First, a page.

Once again there is plenty going on in the sky this spring. There the gas giants shake hands, a planet meets a star cluster, star occultations take place, and you may even spot a comet with binoculars.
We hope you enjoy the latest astronomical infographic, “Astronomy Highlights Spring 2020”. You will find explanatory descriptions of the events in the following text.
8 March: Venus near Uranus
Bright Venus, faint Uranus: these two planets meet one another today at dusk, as Venus hurries past the gas giant at a separation of around 2°. You can identify them easily using binoculars.
18 March: The Moon near Mars and Jupiter
If you get up early this morning you will be rewarded with a very special sight. Above the south-eastern horizon the waning Moon can be identified in an attractive grouping along with Jupiter and Mars. A little further east Saturn joins in too.
20 March: Jupiter near Mars
Once again Mars pays a visit to the big planets. This morning it meets Jupiter, approaching it at a separation of 40 arcseconds. In the coming days it passes by Jupiter and heads towards Saturn.
24 March: Venus at greatest eastern elongation
Half-illuminated, now Venus presents itself as an interesting object to observe. It gleams with a brightness of magnitude -4.3 and appears as a lovely evening star for almost the entire first half of the night, before finally disappearing below the horizon shortly before 23:00 CET.
29 March: The Moon occults Epsilon Tauri
Slowly winter bids farewell to the night sky. But the constellations Orion and Taurus are still visible in the western sky. This evening you can be witness to an interesting occultation of a star by the Moon. At around 21:30 CET the Moon draws near to the magnitude 3.5 star Epsilon Tauri in the Hyades cluster and at 21:35 CET occults it from its dark side.
2 April: Juno in opposition
Juno is a large asteroid in the main asteroid belt, with a diameter of 257 kilometres. On 2 April it reaches opposition to the Sun and shines with a brightness of magnitude 9.5.
3 April: Venus near the Pleiades
An unusual encounter: on 3 April we can see how Venus meets the Pleiades in the night sky. It’s a really rare sight, and all the more beautiful if we observe these objects through a telescope or capture the memory in a photograph.
15 April: The Moon near Jupiter, Saturn and Mars
At the moment the trio made up of Jupiter, Saturn and Mars is visible every morning before sunrise in the southeastern sky. Even if you don’t normally get up this early, try it once. For example this morning. Because today the Moon joins in and (together with the planets) offers a fascinating sight.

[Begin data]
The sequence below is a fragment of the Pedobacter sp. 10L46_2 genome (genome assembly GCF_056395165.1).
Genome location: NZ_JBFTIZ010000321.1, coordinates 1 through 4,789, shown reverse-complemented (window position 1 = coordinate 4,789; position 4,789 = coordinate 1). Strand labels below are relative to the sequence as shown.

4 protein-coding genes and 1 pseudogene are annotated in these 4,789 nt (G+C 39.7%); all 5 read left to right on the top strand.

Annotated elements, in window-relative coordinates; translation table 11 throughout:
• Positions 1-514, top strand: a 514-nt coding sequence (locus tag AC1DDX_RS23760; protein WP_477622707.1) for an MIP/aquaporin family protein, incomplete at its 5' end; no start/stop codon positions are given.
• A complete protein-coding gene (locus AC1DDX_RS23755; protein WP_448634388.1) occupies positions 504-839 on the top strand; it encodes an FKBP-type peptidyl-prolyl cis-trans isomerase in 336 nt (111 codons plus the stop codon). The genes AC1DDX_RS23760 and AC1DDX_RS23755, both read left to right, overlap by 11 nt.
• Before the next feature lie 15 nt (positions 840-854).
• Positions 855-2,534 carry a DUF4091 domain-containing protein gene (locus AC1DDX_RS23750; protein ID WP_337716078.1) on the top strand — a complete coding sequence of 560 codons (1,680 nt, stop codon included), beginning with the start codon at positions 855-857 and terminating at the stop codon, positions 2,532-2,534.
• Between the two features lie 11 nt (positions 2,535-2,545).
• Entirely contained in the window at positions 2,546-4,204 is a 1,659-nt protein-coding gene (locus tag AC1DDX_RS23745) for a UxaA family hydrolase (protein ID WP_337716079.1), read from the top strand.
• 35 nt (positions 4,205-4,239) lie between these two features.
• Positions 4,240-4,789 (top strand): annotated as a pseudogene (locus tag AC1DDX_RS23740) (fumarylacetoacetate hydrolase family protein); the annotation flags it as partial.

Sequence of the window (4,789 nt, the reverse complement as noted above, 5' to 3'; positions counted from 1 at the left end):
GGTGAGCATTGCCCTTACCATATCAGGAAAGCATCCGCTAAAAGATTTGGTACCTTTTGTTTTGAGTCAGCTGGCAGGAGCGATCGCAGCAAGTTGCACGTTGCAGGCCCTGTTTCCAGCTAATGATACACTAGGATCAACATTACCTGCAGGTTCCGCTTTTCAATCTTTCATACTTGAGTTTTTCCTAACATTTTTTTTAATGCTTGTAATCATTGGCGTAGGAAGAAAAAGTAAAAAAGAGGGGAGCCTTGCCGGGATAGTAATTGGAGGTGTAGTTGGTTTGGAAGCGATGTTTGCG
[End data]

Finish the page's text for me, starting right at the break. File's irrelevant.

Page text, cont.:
26 April: The Moon near Venus
The Moon is just three days old and yet lights up the evening sky as a slender, fine crescent. Today it meets Venus, the bright evening star.
28 April: Venus at greatest brightness
A fiery brilliance in the sky. When we take a look at the sky we can see the glistening bright Venus. Many people mistake it for an aircraft with its lights, or even a UFO. But you know it’s Venus which is reflecting more than 75% of the sunlight and so shines so brightly in the sky.
3 May: The Moon occults Nu Virginis
The Moon approaches from its dark side and heads towards the star Nu in the constellation Virgo. At 23:48 CET the star disappears behind the Moon and reappears a good 40 minutes later behind the bright side. Before observing check your local occultation times since this can vary slightly according to location.
12 May: The Moon near Jupiter and Saturn
In the last hours of the night, the solar system’s dream team appears over the horizon: bright Jupiter, an even brighter Moon and the somewhat weaker Saturn.
15 May: The Moon near Mars
Shortly before dawn breaks, you can find the Red Planet and the Moon. They approach one another between the constellations Aquarius and Aries at a separation of 3°. Above and to the right at an angular distance of a good 30° you can see the two gas giants Jupiter and Saturn.
15 May: Comet C/2017 T2 (PANSTARRS)
This comet could be a highlight in May. If the forecasts are correct, comet C/2017 T2 (PANSTARRS) could reach a brightness of magnitude 8 and so be easily visible with binoculars. In May it will linger in the circumpolar constellations. In the course of the month it will move from the constellation Camelopardalis (directly next to Ursa Minor), towards Ursa Major. On 23 May it stops close to the galaxies M81 and M82.
22 May: Venus near Mercury
Venus shines like a beacon in the sky. If you didn’t know you could easily mistake it for an aircraft’s lights. This evening Venus meets its direct neighbour, Mercury.
24 May: The Moon near Venus and Mercury
At the end of May everything revolves around Venus and Mercury since both planets are especially well visible at the moment. Today they share the limelight with the slender and only 4% illuminated crescent of the twodayold Moon.
26 May: Mercury visible in the evening
Mercury is so close to the Sun, nimble and very shy. At least this is the impression you can get when you try to observe it. It usually keeps itself close to the horizon. However now it is possible to discover it since it reaches an altitude of around 10° at dusk. It’s best to be on the lookout with binoculars a short time after sunset.